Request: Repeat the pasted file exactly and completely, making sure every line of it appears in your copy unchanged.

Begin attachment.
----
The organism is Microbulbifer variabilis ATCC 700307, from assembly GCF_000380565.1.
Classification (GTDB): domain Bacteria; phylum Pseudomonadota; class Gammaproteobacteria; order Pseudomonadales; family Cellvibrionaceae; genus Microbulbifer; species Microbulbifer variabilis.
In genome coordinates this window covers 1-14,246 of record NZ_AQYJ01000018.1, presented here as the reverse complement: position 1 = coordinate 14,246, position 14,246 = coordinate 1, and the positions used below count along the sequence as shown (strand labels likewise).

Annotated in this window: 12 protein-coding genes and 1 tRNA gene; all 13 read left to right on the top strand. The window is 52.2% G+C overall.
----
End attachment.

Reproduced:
The organism is Microbulbifer variabilis ATCC 700307, from assembly GCF_000380565.1.
Classification (GTDB): domain Bacteria; phylum Pseudomonadota; class Gammaproteobacteria; order Pseudomonadales; family Cellvibrionaceae; genus Microbulbifer; species Microbulbifer variabilis.
In genome coordinates this window covers 1-14,246 of record NZ_AQYJ01000018.1, presented here as the reverse complement: position 1 = coordinate 14,246, position 14,246 = coordinate 1, and the positions used below count along the sequence as shown (strand labels likewise).

Annotated in this window: 12 protein-coding genes and 1 tRNA gene; all 13 read left to right on the top strand. The window is 52.2% G+C overall.